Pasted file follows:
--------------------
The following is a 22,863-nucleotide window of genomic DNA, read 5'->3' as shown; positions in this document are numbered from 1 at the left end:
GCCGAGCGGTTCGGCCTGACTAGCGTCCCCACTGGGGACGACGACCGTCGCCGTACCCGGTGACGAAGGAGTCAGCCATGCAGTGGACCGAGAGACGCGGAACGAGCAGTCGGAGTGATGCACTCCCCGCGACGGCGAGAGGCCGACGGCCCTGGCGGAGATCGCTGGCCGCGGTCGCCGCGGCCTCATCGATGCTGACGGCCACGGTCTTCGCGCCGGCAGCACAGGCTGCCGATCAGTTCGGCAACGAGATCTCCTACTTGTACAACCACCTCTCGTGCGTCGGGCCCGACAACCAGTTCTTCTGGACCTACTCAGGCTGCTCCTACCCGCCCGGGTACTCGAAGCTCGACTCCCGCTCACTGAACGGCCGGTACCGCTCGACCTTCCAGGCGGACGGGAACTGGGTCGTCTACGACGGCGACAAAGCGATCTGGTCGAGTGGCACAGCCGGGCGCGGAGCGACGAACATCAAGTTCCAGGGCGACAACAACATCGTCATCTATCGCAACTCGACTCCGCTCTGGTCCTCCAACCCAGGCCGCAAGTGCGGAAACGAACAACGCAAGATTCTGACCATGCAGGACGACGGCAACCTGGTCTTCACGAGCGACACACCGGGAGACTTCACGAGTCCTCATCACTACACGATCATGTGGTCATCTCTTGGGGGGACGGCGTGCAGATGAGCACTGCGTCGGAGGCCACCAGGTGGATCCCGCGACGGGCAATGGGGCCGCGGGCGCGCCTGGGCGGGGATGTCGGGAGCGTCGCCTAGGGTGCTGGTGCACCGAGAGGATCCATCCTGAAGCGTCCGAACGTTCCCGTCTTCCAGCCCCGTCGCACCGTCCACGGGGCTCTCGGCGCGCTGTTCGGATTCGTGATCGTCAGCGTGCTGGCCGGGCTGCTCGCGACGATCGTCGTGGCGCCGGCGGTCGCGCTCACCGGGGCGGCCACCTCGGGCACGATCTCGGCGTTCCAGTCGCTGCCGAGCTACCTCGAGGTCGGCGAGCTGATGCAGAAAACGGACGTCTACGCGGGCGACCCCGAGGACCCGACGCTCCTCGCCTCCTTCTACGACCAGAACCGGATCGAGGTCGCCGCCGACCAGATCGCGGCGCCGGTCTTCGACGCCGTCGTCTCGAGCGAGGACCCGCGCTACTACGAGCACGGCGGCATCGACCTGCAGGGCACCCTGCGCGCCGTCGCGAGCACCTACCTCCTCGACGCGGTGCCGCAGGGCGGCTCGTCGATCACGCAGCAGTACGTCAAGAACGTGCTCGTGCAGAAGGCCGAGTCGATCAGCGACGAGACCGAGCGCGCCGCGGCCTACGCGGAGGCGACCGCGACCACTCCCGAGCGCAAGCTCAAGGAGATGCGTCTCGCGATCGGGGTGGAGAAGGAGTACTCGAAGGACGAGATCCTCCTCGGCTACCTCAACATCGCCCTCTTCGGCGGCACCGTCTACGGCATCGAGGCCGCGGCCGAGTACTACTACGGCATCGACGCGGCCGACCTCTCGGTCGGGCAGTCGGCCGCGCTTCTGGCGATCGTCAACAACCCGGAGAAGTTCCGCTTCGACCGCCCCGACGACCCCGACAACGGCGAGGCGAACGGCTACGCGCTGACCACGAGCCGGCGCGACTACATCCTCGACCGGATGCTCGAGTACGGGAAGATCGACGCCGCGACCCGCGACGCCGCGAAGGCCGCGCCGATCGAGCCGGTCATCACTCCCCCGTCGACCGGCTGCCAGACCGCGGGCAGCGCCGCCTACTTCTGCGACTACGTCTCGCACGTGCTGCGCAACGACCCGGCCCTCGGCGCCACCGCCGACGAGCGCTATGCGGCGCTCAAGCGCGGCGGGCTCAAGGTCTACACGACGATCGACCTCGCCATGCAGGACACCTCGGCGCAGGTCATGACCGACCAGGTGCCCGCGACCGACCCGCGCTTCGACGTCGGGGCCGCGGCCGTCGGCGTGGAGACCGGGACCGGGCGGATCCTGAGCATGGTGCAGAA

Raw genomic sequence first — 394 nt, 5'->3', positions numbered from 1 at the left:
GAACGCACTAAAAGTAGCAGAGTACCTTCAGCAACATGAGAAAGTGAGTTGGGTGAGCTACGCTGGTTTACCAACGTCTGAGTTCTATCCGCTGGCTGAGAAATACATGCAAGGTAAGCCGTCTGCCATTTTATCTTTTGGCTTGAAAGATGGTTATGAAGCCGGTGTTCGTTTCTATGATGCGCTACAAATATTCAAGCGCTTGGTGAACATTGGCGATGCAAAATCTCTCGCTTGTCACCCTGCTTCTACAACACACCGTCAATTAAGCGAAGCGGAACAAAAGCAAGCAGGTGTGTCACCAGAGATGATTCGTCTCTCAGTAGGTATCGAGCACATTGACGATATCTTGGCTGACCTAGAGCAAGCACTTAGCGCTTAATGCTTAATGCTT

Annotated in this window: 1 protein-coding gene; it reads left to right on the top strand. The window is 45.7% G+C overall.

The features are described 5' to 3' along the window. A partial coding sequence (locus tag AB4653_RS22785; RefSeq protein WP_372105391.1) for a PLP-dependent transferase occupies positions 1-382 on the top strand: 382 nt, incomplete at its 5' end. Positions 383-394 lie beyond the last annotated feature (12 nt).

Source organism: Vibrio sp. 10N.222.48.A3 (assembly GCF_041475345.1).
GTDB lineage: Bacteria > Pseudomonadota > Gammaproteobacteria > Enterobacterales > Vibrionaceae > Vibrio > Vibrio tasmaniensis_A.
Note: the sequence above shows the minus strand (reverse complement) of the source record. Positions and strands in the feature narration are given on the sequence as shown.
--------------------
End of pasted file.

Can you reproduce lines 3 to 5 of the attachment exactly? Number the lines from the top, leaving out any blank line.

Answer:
Raw genomic sequence first — 394 nt, 5'->3', positions numbered from 1 at the left:
GAACGCACTAAAAGTAGCAGAGTACCTTCAGCAACATGAGAAAGTGAGTTGGGTGAGCTACGCTGGTTTACCAACGTCTGAGTTCTATCCGCTGGCTGAGAAATACATGCAAGGTAAGCCGTCTGCCATTTTATCTTTTGGCTTGAAAGATGGTTATGAAGCCGGTGTTCGTTTCTATGATGCGCTACAAATATTCAAGCGCTTGGTGAACATTGGCGATGCAAAATCTCTCGCTTGTCACCCTGCTTCTACAACACACCGTCAATTAAGCGAAGCGGAACAAAAGCAAGCAGGTGTGTCACCAGAGATGATTCGTCTCTCAGTAGGTATCGAGCACATTGACGATATCTTGGCTGACCTAGAGCAAGCACTTAGCGCTTAATGCTTAATGCTT

Annotated in this window: 1 protein-coding gene; it reads left to right on the top strand. The window is 45.7% G+C overall.